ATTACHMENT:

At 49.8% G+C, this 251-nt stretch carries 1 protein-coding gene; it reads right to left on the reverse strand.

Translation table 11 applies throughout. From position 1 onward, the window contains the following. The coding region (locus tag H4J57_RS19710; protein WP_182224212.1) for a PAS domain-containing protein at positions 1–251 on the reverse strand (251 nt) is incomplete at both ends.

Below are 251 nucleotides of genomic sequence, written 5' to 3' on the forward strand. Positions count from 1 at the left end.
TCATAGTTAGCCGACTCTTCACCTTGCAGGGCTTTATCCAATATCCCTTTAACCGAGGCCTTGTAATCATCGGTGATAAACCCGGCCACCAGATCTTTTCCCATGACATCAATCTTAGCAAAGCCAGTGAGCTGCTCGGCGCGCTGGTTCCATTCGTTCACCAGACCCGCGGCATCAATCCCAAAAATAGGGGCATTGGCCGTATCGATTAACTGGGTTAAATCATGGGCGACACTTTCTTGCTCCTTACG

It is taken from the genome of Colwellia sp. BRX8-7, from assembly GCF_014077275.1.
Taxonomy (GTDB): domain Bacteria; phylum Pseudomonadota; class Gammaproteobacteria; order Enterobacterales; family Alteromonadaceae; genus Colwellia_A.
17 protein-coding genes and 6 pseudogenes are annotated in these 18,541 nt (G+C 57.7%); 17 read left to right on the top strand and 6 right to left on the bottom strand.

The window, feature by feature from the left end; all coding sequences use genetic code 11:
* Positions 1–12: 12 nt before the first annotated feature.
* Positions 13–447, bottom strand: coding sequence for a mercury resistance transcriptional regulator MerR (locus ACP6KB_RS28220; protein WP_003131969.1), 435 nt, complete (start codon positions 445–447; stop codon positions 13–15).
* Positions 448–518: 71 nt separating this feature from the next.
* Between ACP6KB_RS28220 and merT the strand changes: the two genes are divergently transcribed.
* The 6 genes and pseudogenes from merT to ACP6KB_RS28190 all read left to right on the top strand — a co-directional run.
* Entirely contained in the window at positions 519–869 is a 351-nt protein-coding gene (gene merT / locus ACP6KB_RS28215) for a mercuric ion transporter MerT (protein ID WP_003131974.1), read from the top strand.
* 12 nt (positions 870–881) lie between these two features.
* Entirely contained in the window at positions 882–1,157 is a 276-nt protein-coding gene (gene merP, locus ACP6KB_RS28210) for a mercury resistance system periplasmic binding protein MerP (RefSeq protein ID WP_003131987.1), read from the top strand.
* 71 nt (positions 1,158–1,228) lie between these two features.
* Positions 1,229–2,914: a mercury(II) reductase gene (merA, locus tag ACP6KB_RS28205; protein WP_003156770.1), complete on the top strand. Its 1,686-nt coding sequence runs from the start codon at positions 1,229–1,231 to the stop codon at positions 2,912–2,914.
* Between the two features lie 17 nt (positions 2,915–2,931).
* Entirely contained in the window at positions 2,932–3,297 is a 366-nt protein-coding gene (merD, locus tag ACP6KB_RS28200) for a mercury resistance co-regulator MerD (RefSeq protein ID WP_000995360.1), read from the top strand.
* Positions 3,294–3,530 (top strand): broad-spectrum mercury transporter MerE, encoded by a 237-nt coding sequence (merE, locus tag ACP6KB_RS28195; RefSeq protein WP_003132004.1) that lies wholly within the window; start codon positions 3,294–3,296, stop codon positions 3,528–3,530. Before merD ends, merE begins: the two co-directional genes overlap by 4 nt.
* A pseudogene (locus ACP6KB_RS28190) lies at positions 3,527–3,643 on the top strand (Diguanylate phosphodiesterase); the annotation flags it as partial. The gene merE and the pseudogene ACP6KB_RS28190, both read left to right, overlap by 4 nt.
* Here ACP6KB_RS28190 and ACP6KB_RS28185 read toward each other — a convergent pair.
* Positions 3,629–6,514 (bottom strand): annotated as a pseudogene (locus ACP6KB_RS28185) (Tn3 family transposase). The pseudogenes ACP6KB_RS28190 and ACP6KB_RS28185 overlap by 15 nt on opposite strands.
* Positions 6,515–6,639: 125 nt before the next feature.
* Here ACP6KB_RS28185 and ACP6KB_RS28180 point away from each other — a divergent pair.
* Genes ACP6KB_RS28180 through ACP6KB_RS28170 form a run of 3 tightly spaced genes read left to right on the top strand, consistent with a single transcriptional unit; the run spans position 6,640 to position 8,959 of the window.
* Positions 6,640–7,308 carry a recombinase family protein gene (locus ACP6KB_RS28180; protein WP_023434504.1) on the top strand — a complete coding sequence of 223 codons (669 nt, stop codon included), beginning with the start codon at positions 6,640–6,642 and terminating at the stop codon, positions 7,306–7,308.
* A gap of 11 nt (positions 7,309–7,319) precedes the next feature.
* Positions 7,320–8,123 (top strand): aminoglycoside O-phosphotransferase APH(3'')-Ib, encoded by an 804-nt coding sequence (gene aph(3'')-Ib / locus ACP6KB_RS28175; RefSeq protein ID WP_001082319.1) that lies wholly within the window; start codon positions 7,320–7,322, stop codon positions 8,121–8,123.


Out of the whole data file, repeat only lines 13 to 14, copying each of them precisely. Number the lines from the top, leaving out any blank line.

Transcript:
* The 6 genes and pseudogenes from merT to ACP6KB_RS28190 all read left to right on the top strand — a co-directional run.
* Entirely contained in the window at positions 519–869 is a 351-nt protein-coding gene (gene merT / locus ACP6KB_RS28215) for a mercuric ion transporter MerT (protein ID WP_003131974.1), read from the top strand.